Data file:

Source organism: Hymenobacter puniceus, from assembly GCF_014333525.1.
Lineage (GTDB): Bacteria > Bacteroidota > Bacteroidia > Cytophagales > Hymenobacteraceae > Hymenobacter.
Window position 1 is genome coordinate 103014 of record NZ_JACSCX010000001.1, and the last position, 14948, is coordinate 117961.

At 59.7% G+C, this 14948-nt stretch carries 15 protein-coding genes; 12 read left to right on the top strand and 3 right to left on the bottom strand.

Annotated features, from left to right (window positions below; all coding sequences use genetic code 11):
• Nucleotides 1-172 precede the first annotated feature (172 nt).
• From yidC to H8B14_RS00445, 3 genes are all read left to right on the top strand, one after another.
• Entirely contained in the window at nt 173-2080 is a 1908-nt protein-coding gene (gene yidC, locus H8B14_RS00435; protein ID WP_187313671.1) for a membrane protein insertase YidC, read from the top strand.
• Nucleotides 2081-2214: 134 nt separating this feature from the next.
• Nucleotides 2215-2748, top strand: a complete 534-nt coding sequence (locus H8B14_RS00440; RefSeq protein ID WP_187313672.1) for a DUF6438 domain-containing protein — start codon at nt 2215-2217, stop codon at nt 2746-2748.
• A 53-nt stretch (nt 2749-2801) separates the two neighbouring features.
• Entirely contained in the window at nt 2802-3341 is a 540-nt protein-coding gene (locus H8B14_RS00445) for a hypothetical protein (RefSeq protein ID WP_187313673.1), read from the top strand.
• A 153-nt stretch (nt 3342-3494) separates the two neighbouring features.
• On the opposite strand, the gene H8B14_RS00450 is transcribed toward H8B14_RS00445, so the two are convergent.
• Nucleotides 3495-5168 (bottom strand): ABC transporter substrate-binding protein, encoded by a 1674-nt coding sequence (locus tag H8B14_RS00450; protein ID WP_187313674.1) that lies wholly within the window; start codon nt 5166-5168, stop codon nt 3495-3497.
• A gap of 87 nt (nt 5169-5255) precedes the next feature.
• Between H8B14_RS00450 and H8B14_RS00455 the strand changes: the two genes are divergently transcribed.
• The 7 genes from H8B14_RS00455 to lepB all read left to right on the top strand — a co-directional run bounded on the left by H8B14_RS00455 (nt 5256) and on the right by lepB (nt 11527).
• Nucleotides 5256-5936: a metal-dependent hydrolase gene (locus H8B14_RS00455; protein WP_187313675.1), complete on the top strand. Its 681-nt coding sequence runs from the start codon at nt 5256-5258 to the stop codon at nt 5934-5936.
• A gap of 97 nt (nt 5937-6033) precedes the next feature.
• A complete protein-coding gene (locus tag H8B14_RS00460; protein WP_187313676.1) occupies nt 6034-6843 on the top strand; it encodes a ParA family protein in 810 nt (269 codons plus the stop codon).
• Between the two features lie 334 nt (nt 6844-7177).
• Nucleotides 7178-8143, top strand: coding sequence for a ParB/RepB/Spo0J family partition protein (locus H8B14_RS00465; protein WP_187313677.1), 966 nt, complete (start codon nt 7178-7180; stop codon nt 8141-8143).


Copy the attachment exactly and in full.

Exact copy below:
Source organism: Hymenobacter puniceus, from assembly GCF_014333525.1.
Lineage (GTDB): Bacteria > Bacteroidota > Bacteroidia > Cytophagales > Hymenobacteraceae > Hymenobacter.
Window position 1 is genome coordinate 103014 of record NZ_JACSCX010000001.1, and the last position, 14948, is coordinate 117961.

At 59.7% G+C, this 14948-nt stretch carries 15 protein-coding genes; 12 read left to right on the top strand and 3 right to left on the bottom strand.

Annotated features, from left to right (window positions below; all coding sequences use genetic code 11):
• Nucleotides 1-172 precede the first annotated feature (172 nt).
• From yidC to H8B14_RS00445, 3 genes are all read left to right on the top strand, one after another.
• Entirely contained in the window at nt 173-2080 is a 1908-nt protein-coding gene (gene yidC, locus H8B14_RS00435; protein ID WP_187313671.1) for a membrane protein insertase YidC, read from the top strand.
• Nucleotides 2081-2214: 134 nt separating this feature from the next.
• Nucleotides 2215-2748, top strand: a complete 534-nt coding sequence (locus H8B14_RS00440; RefSeq protein ID WP_187313672.1) for a DUF6438 domain-containing protein — start codon at nt 2215-2217, stop codon at nt 2746-2748.
• A 53-nt stretch (nt 2749-2801) separates the two neighbouring features.
• Entirely contained in the window at nt 2802-3341 is a 540-nt protein-coding gene (locus H8B14_RS00445) for a hypothetical protein (RefSeq protein ID WP_187313673.1), read from the top strand.
• A 153-nt stretch (nt 3342-3494) separates the two neighbouring features.
• On the opposite strand, the gene H8B14_RS00450 is transcribed toward H8B14_RS00445, so the two are convergent.
• Nucleotides 3495-5168 (bottom strand): ABC transporter substrate-binding protein, encoded by a 1674-nt coding sequence (locus tag H8B14_RS00450; protein ID WP_187313674.1) that lies wholly within the window; start codon nt 5166-5168, stop codon nt 3495-3497.
• A gap of 87 nt (nt 5169-5255) precedes the next feature.
• Between H8B14_RS00450 and H8B14_RS00455 the strand changes: the two genes are divergently transcribed.
• The 7 genes from H8B14_RS00455 to lepB all read left to right on the top strand — a co-directional run bounded on the left by H8B14_RS00455 (nt 5256) and on the right by lepB (nt 11527).
• Nucleotides 5256-5936: a metal-dependent hydrolase gene (locus H8B14_RS00455; protein WP_187313675.1), complete on the top strand. Its 681-nt coding sequence runs from the start codon at nt 5256-5258 to the stop codon at nt 5934-5936.
• A gap of 97 nt (nt 5937-6033) precedes the next feature.
• A complete protein-coding gene (locus tag H8B14_RS00460; protein WP_187313676.1) occupies nt 6034-6843 on the top strand; it encodes a ParA family protein in 810 nt (269 codons plus the stop codon).
• Between the two features lie 334 nt (nt 6844-7177).
• Nucleotides 7178-8143, top strand: coding sequence for a ParB/RepB/Spo0J family partition protein (locus H8B14_RS00465; protein WP_187313677.1), 966 nt, complete (start codon nt 7178-7180; stop codon nt 8141-8143).